Hello, welcome to Dave's Valley Auto Clinic. Today's focus is batteries. It seems like everything in Auburn runs on batteries. Of course, the batteries we’re most concerned with here at Dave's Valley Auto Clinic are those in our customer's vehicles. Just like the batteries in our smoke detectors or TV remote, car batteries wear out and need to be replaced. There are a couple of things Auburn drivers should know when looking for a new battery.
Look for two measurements that come into play: cold cranking amps and reserve capacity.
Let’s start with cold cranking amps. This can be thought of as the power output used to start a cold SUV engine. The number of cold cranking amps you need depends on your vehicle and where you live in Washington, specifically how cold it is. (Many Washington motorists have first-hand experience trying to start their car on a cold winter morning.) The two factors are that the colder your SUV's engine is, the more power it takes to turn the engine over to get it started. It has all that cold, sluggish oil to contend with.
The other factor is that the chemical reaction in the battery that creates electrical energy is less efficient when the temperature dips. At Dave's Valley Auto Clinic, we consult the table shown below. Let’s say it’s eighty degrees Fahrenheit in Auburn. At that temperature, 100% of the battery’s power is available. At freezing, only 65% of battery power is available, but it requires 155% as much power to start the engine as it did at eighty degrees.
As you can see from the chart, the colder it gets, more power’s needed, but the available power drops.
Percent of Power Available Celsius Fahrenheit Power Required 100 27 80 100 65 0 32 155 40 -22 0 210 25 -32 20 350
So if you live where it’s cold in Washington, you need a battery with more cold cranking amps than you do where it's moderate or hot. The battery that originally came with your SUV was based on averages. At Dave's Valley Auto Clinic, we like to remind Auburn drivers that they should always get at least as many cold cranking amps as their auto makers recommend, but may want to upgrade if they live where it gets real cold.
And the type of engine you have will impact the battery you need: A six-cylinder engine requires more cold cranking amps than a four. An eight cylinder needs even more. And diesel SUVs require more than a gasoline engine with the same number of cylinders.
Now on to reserve capacity: It’s a measurement of the number of minutes of reserve power the battery has at a given load. The number is more important to Auburn car owners these days because of parasitic drain. Parasitic drain is the battery energy that’s used when the key is off in your SUV. So, the power drawn by the security system, the remote start system, even the power the computers require to maintain their memory.
Reserves are also needed when you make very short trips around Auburn. You’re not driving long enough for the battery to recover the energy it used to start the engine. So go with the minimum recommended by your manufacturer or Dave's Valley Auto Clinic and upgrade if you need more.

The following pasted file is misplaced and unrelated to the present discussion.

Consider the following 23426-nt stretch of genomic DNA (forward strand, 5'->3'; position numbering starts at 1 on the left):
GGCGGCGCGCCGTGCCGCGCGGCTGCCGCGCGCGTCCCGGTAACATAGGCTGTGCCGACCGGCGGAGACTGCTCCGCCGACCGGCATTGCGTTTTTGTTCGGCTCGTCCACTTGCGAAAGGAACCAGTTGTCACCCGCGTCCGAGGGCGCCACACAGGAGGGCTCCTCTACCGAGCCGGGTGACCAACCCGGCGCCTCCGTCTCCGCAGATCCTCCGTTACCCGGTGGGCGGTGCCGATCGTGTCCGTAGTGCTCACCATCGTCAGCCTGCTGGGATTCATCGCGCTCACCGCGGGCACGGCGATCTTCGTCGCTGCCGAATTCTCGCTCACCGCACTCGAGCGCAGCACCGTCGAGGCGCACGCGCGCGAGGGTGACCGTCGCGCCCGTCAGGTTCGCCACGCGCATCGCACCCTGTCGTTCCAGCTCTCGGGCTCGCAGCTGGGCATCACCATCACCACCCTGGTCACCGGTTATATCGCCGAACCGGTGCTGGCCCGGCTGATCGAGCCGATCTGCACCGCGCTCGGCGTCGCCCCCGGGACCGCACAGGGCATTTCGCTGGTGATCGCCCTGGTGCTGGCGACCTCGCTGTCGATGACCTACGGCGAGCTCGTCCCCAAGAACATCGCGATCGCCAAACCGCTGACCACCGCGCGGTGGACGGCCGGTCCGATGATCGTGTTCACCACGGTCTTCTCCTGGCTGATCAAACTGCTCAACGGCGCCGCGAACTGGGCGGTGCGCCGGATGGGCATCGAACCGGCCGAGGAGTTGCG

Talk with us at Dave's Valley Auto Clinic about your options. If you need more from your battery, a larger, heavy-duty battery may be called for. At Dave's Valley Auto Clinic in Auburn, we remind our customers that it’s very important that the new battery fits your SUV: the terminals can’t be touching other parts.
Batteries are a big ticket item for most Washington motorists, so the warranty gives piece of mind. There’re two kinds of car battery warranties: pro-rated and free replacement. With the pro-rated, you get a credit for a portion of the battery if it fails during the warranty period. With a free replacement warranty, you get just that, a free replacement. Be sure to ask us at Dave's Valley Auto Clinic about the warranty so you know what you’re getting.
Posted in the Battery category
Today’s report from Dave's Valley Auto Clinic is on car batteries, why they die and what we can do to lengthen their life. Most of us have had a dead battery at one time or another. In fact, it would be very unusual if you hadn’t. You may be surprised to learn that only 30 percent of Auburn vehicle batteries last for 48 months.
Now that’s an average. How long a battery lasts depends on many factors. You may not know that one of the biggest factors is the temperature where you live and drive around Auburn. You might suppose that cold weather was harder on batteries because it takes more power to crank a cold engine, but the opposite is actually true.
For more information on your battery, please visit us:
Dave's Valley Auto Clinic
4725 Auburn Way N. Auburn
Auburn, Washington 98002
Batteries in very cold climates have a life expectancy of 51 months as opposed to 30 months in very warm climates. The reason is simple: batteries are chemically more active when they’re hot than when they’re cold.
A car battery will actually start to discharge on its own within 24 hours in hot weather. It takes several days in cold weather. When batteries are left too long in a state of partial discharge, the discharged portion of the battery plates actually, for the lack of a better word, 'die'. Recharging the battery will not restore the dead part of the battery plate.